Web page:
When Should You Use Your Debit Card Rather Than Your Credit Card — And Vice Versa?
March 9, 2021
There was a time not too long ago when most of us used paper — either cash or checks — to pay for most of our purchases. But that’s hardly the case here in the third decade of the 21st century. Plastic, whether in the form of a credit or debit card, is the common currency of American commerce.
Credit and debit cards bear a superficial resemblance to one another, but it’s what goes on behind the scenes when you use them that truly distinguishes them. Consequently, some transactions are better suited to one type of card rather than the other.
Read to learn more about the main differences between credit and debit cards and how to maximize the purchasing power available to you with both forms of payment.
How does a debit card work?
In the simplest terms, a debit card is a reusable, plastic version of a traditional check. It is issued to you by your bank and backed by the funds in your checking account.
When you make a purchase using your debit card, you’re spending your money, and the funds are deducted from your checking account. If sufficient funds are unavailable, the bank has the option — depending on the arrangement you’ve worked out with them — of honoring the charge and charging you an insufficient funds fee or declining the charge.
To complete a debit transaction, you will either need to enter a personal identification number (PIN) or sign a sales receipt.
From a merchant’s perspective, a debit card is as close to cash as you can get without using bills and coins. Moreover, the transaction and processing fees associated with debit card use are typically smaller than those associated with credit cards.
How does a credit card work?
By contrast, you’re not spending your money per se when you use a credit card — at least not initially. When you purchase something with your credit card, you’re borrowing money against a line of credit, also known as the card’s credit limit. The financial services provider that has issued the card pays the merchant, you are billed for the charges, and you, in turn, pay your creditor.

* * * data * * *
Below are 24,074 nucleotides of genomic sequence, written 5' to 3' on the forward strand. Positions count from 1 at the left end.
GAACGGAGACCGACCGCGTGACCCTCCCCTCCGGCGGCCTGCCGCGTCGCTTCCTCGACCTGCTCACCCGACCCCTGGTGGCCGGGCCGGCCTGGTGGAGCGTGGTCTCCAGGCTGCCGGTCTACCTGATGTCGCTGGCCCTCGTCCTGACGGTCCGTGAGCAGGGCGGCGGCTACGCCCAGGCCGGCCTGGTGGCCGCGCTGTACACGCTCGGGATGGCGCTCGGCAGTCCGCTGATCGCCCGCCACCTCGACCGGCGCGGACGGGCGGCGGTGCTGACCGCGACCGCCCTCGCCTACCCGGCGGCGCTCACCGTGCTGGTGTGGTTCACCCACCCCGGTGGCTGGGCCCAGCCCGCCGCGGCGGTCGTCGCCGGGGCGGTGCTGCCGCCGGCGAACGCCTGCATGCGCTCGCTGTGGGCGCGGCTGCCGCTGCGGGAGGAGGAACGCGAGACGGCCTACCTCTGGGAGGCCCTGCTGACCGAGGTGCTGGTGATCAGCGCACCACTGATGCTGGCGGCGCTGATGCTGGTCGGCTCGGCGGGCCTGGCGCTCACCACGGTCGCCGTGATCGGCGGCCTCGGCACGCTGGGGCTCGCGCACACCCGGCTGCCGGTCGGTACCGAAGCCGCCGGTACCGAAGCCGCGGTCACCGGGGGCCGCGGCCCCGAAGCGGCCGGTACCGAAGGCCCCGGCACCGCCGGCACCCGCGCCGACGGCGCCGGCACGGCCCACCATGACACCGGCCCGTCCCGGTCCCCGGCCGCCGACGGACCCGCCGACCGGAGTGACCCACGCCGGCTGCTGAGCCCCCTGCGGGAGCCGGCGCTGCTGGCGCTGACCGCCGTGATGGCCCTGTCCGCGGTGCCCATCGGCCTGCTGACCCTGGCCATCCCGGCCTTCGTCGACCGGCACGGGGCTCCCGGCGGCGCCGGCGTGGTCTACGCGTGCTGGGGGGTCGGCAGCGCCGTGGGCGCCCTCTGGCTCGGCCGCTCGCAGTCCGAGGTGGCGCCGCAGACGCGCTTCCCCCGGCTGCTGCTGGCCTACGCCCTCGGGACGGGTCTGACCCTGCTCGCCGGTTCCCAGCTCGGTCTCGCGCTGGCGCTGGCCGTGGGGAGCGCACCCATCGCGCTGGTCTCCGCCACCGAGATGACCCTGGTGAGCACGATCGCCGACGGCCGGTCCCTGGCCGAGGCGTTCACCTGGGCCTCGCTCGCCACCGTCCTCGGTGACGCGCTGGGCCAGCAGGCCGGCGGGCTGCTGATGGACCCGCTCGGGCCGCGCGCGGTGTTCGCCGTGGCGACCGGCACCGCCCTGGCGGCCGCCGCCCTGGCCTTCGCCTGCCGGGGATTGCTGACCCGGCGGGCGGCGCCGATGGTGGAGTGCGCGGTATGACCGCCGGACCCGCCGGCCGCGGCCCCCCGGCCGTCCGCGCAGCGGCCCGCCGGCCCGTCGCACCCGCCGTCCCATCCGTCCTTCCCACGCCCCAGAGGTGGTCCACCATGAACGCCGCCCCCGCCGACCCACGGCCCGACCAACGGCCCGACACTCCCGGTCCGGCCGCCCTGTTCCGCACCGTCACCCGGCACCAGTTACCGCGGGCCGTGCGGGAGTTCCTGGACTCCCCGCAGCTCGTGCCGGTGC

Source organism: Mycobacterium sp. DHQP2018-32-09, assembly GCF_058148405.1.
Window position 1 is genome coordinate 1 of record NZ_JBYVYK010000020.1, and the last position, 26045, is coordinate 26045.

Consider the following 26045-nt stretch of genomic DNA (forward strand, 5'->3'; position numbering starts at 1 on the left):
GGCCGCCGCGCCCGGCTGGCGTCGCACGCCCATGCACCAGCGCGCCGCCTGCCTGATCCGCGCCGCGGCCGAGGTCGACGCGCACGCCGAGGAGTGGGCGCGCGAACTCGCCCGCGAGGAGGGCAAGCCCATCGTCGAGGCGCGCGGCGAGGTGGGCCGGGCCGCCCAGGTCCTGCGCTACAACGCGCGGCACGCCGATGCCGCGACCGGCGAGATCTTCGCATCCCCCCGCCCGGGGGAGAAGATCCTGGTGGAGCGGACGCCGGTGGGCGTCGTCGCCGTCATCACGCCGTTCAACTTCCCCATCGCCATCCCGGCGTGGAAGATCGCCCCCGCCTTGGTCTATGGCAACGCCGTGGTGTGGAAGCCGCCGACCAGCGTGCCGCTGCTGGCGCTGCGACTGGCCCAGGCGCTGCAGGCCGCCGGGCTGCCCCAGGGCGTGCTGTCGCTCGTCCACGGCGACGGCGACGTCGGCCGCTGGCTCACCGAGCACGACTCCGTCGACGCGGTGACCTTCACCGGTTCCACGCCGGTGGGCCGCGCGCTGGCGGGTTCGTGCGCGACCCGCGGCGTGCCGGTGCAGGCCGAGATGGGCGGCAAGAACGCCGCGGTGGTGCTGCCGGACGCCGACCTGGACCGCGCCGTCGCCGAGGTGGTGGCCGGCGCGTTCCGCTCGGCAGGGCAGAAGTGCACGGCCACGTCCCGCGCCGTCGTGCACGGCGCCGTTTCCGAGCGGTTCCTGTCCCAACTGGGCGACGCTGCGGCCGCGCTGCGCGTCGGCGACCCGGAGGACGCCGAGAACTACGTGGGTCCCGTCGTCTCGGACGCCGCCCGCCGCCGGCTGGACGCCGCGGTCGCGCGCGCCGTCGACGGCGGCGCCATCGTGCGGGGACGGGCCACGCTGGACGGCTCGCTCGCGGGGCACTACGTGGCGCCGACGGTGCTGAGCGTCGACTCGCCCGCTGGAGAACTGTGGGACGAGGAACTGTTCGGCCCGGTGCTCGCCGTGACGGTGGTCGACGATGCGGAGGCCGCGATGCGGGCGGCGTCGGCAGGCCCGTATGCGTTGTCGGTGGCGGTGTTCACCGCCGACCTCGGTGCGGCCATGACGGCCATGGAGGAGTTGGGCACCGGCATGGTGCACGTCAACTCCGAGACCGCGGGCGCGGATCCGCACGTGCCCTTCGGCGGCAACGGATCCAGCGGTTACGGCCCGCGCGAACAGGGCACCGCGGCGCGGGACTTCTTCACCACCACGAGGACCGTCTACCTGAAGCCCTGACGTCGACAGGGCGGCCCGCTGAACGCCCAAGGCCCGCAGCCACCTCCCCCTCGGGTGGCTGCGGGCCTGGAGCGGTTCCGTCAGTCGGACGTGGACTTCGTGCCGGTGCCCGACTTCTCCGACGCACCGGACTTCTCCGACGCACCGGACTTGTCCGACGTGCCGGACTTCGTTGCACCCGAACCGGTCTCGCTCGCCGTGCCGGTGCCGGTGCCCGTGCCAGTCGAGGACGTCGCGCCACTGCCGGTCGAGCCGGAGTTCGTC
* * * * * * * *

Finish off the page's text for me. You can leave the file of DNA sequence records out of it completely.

It’s also important to note that you’re incurring interest on your purchases when you use a credit card. These interest payments can add up if you carry an unpaid balance from month to month. Moreover, both your outstanding credit card balance(s) and payment history can affect your credit score.
Paying your balance on time and in full will help you avoid interest and late fees and maintain or even improve your credit score. Here are a few other things you need to know about credit cards.
- The provider issuing the card sets the credit limit based on your credit history.
- According to the most recent data collected by the Federal Reserve, the average credit card interest rate is approximately 15%.
- You’ll owe interest on your purchases if you don’t pay them off in 30 days.
- Since mid-2018, the major credit card companies no longer require a signature for most purchases. They now rely on more advanced security features, including EMV chips, to protect against fraud. Many debit cards are now also “chip cards.”
When does it make more sense to pay via credit card?
Here are four scenarios in which you might benefit most by using your credit card instead of your debit card.
- Shopping online. When shopping online, credit cards are often the safer option. Because fraudulent charges are a significant liability for credit card issuers, they tend to be extremely vigilant about suspicious account activity. If you detect fraud yourself, you can dispute the charge and get it corrected quickly. By contrast, debit purchases are equivalent to cash. That means they are sometimes protected, but these policies usually vary from bank to bank.
- Large purchases. Most credit cards offer warranty protection for your purchases just for using the card to complete your transaction. Some of these warranties go beyond what the manufacturer provides, offering additional coverage — and peace of mind — for major electronics, appliances, and other big expenses.
- Travel and vacations. When you’re away from home, the fraud protection offered by credit cards can be crucial if someone steals your card or if you use an ATM that has been configured to collect card data illegally. Using your credit card to cover travel expenses also often comes with various perks, such as frequent flyer miles, rental car discounts, and cashback on purchases. Finally, many hotels, airlines, and other travel-related companies will only accept credit cards.